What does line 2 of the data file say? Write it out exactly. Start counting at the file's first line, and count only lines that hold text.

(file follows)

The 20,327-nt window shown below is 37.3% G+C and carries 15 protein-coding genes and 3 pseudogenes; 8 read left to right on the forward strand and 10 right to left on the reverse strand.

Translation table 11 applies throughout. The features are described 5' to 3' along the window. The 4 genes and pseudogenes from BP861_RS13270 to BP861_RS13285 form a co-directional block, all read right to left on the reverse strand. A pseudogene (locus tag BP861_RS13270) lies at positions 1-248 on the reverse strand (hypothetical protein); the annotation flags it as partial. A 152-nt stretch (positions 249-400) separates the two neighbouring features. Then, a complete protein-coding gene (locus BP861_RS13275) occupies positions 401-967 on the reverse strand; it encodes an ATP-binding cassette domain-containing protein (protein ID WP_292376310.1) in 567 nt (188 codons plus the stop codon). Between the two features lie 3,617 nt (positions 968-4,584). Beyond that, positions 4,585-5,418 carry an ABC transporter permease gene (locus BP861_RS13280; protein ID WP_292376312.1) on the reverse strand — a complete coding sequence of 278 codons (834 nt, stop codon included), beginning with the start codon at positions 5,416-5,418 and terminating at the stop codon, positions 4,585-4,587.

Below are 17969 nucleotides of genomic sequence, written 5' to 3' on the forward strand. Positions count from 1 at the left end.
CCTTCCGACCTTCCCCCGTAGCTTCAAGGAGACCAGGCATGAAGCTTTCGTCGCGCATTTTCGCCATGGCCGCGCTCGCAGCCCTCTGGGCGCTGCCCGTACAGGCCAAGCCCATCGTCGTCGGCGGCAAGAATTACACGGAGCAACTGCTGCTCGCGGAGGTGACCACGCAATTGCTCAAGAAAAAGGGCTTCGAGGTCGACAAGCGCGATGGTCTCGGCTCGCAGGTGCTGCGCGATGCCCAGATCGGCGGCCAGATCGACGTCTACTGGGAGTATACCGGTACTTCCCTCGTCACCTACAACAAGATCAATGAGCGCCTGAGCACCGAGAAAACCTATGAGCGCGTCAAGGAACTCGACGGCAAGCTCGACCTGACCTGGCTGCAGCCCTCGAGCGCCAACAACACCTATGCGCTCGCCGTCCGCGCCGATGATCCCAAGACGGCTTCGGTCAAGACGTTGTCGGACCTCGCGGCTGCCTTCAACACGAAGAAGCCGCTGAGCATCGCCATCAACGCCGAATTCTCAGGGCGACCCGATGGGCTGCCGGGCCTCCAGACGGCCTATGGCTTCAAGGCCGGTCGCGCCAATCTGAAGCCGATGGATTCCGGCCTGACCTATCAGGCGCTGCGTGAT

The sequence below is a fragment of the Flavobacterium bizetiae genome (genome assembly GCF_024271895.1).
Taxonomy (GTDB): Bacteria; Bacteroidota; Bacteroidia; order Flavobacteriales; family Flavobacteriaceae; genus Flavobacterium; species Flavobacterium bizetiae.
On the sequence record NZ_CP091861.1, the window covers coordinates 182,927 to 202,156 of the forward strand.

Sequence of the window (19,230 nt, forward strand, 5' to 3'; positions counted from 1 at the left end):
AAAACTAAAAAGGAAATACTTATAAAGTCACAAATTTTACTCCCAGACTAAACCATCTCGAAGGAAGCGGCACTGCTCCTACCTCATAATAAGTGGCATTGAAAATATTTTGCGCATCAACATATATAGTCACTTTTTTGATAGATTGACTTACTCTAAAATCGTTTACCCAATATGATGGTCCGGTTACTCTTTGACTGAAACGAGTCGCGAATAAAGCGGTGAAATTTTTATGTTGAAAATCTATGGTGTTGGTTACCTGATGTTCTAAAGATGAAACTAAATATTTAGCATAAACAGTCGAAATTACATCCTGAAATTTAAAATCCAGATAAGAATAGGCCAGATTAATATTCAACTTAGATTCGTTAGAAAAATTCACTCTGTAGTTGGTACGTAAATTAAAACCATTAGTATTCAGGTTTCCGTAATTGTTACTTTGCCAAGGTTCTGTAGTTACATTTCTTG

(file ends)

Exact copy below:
Translation table 11 applies throughout. The features are described 5' to 3' along the window. The 4 genes and pseudogenes from BP861_RS13270 to BP861_RS13285 form a co-directional block, all read right to left on the reverse strand. A pseudogene (locus tag BP861_RS13270) lies at positions 1-248 on the reverse strand (hypothetical protein); the annotation flags it as partial. A 152-nt stretch (positions 249-400) separates the two neighbouring features. Then, a complete protein-coding gene (locus BP861_RS13275) occupies positions 401-967 on the reverse strand; it encodes an ATP-binding cassette domain-containing protein (protein ID WP_292376310.1) in 567 nt (188 codons plus the stop codon). Between the two features lie 3,617 nt (positions 968-4,584). Beyond that, positions 4,585-5,418 carry an ABC transporter permease gene (locus BP861_RS13280; protein ID WP_292376312.1) on the reverse strand — a complete coding sequence of 278 codons (834 nt, stop codon included), beginning with the start codon at positions 5,416-5,418 and terminating at the stop codon, positions 4,585-4,587.